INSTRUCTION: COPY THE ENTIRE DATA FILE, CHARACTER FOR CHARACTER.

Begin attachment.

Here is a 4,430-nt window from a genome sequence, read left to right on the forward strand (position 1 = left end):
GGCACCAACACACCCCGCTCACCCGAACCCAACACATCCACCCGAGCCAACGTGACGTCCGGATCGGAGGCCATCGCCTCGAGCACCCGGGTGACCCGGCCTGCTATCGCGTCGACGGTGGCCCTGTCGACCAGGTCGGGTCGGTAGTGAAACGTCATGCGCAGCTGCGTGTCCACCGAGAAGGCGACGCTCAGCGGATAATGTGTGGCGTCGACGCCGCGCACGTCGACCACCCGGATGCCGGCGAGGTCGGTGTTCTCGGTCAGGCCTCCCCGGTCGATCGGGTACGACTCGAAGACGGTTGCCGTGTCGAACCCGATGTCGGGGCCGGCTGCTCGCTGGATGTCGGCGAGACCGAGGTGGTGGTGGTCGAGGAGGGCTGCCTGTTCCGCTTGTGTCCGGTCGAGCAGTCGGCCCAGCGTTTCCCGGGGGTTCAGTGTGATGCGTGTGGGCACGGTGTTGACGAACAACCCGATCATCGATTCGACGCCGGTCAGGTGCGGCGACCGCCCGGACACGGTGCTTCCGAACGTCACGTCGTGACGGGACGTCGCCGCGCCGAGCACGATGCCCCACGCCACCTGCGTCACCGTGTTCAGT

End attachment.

Here is a 4,430-nt window from a genome sequence, read left to right on the forward strand (position 1 = left end):
GGCACCAACACACCCCGCTCACCCGAACCCAACACATCCACCCGAGCCAACGTGACGTCCGGATCGGAGGCCATCGCCTCGAGCACCCGGGTGACCCGGCCTGCTATCGCGTCGACGGTGGCCCTGTCGACCAGGTCGGGTCGGTAGTGAAACGTCATGCGCAGCTGCGTGTCCACCGAGAAGGCGACGCTCAGCGGATAATGTGTGGCGTCGACGCCGCGCACGTCGACCACCCGGATGCCGGCGAGGTCGGTGTTCTCGGTCAGGCCTCCCCGGTCGATCGGGTACGACTCGAAGACGGTTGCCGTGTCGAACCCGATGTCGGGGCCGGCTGCTCGCTGGATGTCGGCGAGACCGAGGTGGTGGTGGTCGAGGAGGGCTGCCTGTTCCGCTTGTGTCCGGTCGAGCAGTCGGCCCAGCGTTTCCCGGGGGTTCAGTGTGATGCGTGTGGGCACGGTGTTGACGAACAACCCGATCATCGATTCGACGCCGGTCAGGTGCGGCGACCGCCCGGACACGGTGCTTCCGAACGTCACGTCGTGACGGGACGTCGCCGCGCCGAGCACGATGCCCCACGCCACCTGCGTCACCGTGTTCAGT